New Jersey and California Modify Pass-Through Entity Tax Rules to Expand Benefits

March 1, 2022

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By: Jeff Glickman, SALT Partner

At a glance

  • The main takeaway: New Jersey and California amended their pass-through entity (PTE) taxes with the goal to expand benefits and address previous shortcomings.
  • Assess the impact: The new amendments made to PTE taxes will expand the applicability of a PTE tax election and increase the net potential tax benefits available to owners of an electing PTE.
  • Take the next step: Aprio’s State and Local Tax (SALT) Team can help you navigate PTE taxes and the impact making an election can have on your business and its owners.

Schedule a free consultation today to learn more!

The full story:

Recently, New Jersey and California enacted legislative amendments to their pass-through entity (PTE) taxes to fix perceived shortcomings and to provide expanded benefits. Below is a summary of certain notable amendments from each bill.

New Jersey

On January 18, 2022, New Jersey Governor Phil Murphy signed into law S.4068, which made several amendments to the state’s PTE tax, referred to as the Business Alternative Income Tax (BAIT).[1] The changes described below became effective January 1, 2022.

  • The amount of income subject to the BAIT was originally determined based on the New Jersey source income of the PTE. Under the new legislation, the PTE income subject to BAIT will be expanded to include the entire distributive share of PTE income from all sources in respect to a resident owner.
  • Each owner of a PTE is allowed a tax credit equal to such member’s direct share of BAIT paid by the PTE. Previously, the credit amount was based on each owner’s pro-rata share of the BAIT.
  • PTEs that overpay the BAIT will now be allowed to apply the overpayment to the entity’s estimated tax payments for the following year.
  • If a PTE has an owner that is itself a PTE, the amended law allows the BAIT credit to flow through to owners of the upper-tier PTE. This was not permitted under the original version of the BAIT.
  • The new law eliminates the requirement for a partnership to remit non-resident withholding taxes for any nonresident “that reasonably expects to be refunded the payment on account of” a BAIT credit.


On February 9, 2022, California Governor Gavin Newsome signed SB 113, which made several amendments to the state’s PTE tax. Except as specifically noted below, the amendments are applicable for tax years beginning on or after January 1, 2021, and before January 1, 2026.

  • One of the issues in the original version[2] of the PTE tax that received the most vocal criticism was the fact that the PTE tax credit was not able to reduce an owner’s individual tax liability below the state’s tentative minimum tax, which significantly restricted use of the credit. The amended law lifts that restriction, thus allowing more of the credit to be used in a given tax year.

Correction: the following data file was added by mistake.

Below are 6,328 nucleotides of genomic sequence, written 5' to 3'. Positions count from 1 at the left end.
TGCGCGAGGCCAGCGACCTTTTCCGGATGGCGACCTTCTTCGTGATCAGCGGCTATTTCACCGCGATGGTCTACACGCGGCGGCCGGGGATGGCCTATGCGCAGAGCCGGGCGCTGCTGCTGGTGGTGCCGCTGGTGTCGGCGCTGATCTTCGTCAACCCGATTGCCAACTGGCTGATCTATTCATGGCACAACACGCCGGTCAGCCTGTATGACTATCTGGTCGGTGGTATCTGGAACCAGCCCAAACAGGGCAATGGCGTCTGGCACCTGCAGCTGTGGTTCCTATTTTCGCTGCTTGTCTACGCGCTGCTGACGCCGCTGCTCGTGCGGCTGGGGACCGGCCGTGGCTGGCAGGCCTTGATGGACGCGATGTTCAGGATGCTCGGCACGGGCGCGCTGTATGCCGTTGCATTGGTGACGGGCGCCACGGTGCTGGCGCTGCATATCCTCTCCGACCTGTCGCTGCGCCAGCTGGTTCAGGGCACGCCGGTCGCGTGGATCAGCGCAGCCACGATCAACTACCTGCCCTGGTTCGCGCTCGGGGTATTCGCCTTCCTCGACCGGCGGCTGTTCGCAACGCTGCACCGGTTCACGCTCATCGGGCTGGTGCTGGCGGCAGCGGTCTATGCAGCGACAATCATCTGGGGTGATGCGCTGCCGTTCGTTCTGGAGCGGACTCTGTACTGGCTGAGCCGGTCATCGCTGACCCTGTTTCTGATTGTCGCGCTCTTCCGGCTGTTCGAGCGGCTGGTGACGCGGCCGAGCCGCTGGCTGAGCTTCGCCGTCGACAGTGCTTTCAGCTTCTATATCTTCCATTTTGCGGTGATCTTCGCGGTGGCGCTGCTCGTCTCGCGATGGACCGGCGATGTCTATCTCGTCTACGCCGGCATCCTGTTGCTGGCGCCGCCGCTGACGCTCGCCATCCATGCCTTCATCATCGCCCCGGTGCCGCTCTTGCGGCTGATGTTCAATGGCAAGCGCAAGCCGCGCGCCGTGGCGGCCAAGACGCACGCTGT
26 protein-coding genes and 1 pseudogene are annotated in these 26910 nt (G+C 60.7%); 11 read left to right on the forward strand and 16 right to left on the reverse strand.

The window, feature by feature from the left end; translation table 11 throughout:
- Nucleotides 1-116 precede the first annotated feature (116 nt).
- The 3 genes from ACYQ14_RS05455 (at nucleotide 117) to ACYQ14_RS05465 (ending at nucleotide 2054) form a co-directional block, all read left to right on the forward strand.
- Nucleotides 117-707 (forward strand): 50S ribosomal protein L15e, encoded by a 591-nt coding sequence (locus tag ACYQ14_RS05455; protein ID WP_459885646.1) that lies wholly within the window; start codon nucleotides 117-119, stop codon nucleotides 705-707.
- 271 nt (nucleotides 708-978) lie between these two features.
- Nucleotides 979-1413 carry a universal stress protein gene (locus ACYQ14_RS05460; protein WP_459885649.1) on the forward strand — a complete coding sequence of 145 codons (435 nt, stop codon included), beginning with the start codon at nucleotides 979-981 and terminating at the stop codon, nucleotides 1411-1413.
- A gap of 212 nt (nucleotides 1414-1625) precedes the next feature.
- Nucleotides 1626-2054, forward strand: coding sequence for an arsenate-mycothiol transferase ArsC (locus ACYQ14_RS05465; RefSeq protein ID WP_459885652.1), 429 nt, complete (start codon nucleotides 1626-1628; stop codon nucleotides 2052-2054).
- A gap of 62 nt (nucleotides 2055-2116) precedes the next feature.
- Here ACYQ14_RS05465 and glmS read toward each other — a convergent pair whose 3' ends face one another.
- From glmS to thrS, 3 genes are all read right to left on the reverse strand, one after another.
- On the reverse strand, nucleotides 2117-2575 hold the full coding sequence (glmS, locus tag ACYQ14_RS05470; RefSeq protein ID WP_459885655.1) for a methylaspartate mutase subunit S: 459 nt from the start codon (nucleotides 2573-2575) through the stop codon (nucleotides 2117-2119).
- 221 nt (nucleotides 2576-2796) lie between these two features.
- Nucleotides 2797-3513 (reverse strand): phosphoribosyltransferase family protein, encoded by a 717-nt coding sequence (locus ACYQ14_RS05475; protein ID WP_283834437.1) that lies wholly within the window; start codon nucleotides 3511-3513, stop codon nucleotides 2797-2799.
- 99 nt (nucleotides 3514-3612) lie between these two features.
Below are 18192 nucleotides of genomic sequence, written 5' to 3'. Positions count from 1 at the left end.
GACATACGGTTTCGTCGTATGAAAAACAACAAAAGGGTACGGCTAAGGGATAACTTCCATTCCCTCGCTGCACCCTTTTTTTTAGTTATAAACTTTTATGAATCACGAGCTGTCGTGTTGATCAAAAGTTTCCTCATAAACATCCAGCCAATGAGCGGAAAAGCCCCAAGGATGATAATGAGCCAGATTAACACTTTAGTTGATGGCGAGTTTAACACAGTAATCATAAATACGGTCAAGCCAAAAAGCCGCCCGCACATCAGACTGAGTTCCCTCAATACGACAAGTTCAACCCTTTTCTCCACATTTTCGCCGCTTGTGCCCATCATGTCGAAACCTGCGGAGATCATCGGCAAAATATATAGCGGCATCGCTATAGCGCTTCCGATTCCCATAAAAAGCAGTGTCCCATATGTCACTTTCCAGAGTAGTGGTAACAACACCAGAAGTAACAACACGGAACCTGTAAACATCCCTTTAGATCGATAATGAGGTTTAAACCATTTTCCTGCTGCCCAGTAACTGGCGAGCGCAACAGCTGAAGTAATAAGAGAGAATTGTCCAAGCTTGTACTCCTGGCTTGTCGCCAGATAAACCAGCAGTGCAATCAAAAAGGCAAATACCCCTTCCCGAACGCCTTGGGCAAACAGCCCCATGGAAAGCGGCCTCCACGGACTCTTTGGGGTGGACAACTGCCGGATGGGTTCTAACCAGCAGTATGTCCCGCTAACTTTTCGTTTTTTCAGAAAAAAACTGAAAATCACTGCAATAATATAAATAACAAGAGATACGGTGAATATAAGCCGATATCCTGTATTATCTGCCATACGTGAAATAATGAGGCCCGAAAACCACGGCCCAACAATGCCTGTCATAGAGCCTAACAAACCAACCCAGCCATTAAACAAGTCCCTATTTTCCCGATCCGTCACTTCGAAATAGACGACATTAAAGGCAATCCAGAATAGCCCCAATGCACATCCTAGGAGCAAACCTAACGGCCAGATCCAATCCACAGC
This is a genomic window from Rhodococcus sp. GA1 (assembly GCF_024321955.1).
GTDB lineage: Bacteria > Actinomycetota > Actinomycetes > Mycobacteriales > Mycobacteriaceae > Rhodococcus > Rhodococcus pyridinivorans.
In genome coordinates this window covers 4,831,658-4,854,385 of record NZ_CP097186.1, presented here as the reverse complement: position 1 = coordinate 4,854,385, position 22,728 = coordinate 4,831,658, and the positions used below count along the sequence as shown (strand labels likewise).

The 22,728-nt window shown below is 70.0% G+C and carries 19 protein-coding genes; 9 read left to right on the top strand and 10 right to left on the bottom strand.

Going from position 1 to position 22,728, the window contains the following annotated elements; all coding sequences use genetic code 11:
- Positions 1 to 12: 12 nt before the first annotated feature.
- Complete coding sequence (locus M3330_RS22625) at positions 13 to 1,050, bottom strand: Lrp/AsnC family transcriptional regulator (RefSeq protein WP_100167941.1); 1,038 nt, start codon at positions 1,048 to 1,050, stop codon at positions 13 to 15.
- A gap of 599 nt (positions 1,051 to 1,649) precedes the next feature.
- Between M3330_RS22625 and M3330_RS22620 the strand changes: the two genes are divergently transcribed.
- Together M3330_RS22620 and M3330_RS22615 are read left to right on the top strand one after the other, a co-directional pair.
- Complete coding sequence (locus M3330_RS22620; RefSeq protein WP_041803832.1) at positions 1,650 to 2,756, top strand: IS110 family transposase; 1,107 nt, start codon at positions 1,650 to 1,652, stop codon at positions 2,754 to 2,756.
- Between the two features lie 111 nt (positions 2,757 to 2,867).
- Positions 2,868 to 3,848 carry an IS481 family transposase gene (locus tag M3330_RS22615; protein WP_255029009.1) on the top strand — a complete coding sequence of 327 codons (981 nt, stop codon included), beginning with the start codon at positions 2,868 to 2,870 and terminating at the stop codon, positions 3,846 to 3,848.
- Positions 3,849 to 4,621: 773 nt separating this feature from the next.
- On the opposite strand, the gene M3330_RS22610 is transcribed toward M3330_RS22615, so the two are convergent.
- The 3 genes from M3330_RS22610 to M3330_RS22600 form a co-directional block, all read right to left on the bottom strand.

• Guaranteed payments are now included in the computation of income subject to the PTE tax.
  • The amended law removes the restriction that did not allow a PTE with a partnership as an owner to make a PTE tax election.
  • The legislation now allows certain owners of a limited liability company that is disregarded for federal income tax purposes to consent to have their share of PTE income included in the PTE tax computation.
  • For tax years beginning on or after January 1, 2022, and before January 1, 2026, the PTE tax credit must be applied after the credit for taxes paid to other states.

The general impact of the amendments made in New Jersey and California is to expand the applicability of the PTE tax election and to increase the net potential tax benefits that may be available for owners of an electing PTE.

The bottom line

There are currently 22 states with PTE taxes that are in effect for tax years beginning on or before 2022, and 4 additional states are currently considering PTE taxes in their legislative sessions.  Administrative guidance is constantly being updated to explain how these taxes work. Aprio’s SALT Team continues to track the developments in this area, and we can advise PTEs and their owners on the impact of making an election in one or more states. We constantly monitor these and other important state tax topics, and we will include any significant developments in future issues of the Aprio SALT Newsletter.

Contact Jeff Glickman, partner-in-charge of Aprio’s SALT practice, at for more information.

This article was featured in the February 2022 SALT Newsletter.

[1] The original New Jersey legislation is P.L. 2019 c.320.

[2] The original California legislation is A.B. 150, Chapter 82.


Any tax advice contained in this communication (including any attachments) is not intended or written to be used, and cannot be used, for the purpose of (i) avoiding penalties under the Internal Revenue Code or under any state or local tax law or (ii) promoting, marketing or recommending to another party any transaction or matter addressed herein. Please do not hesitate to contact us if you have any questions regarding the matter.

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About the Author

Jeff Glickman

Jeff Glickman is the partner-in-charge of Aprio, LLP’s State and Local Tax (SALT) practice. He has over 18 years of SALT consulting experience, advising domestic and international companies in all industries on minimizing their multistate liabilities and risks. He puts cash back into his clients’ businesses by identifying their eligibility for and assisting them in claiming various tax credits, including jobs/investment, retraining, and film/entertainment tax credits. Jeff also maintains a multistate administrative tax dispute and negotiations practice, including obtaining private letter rulings, preparing and negotiating voluntary disclosure agreements, pursuing refund claims, and assisting clients during audits.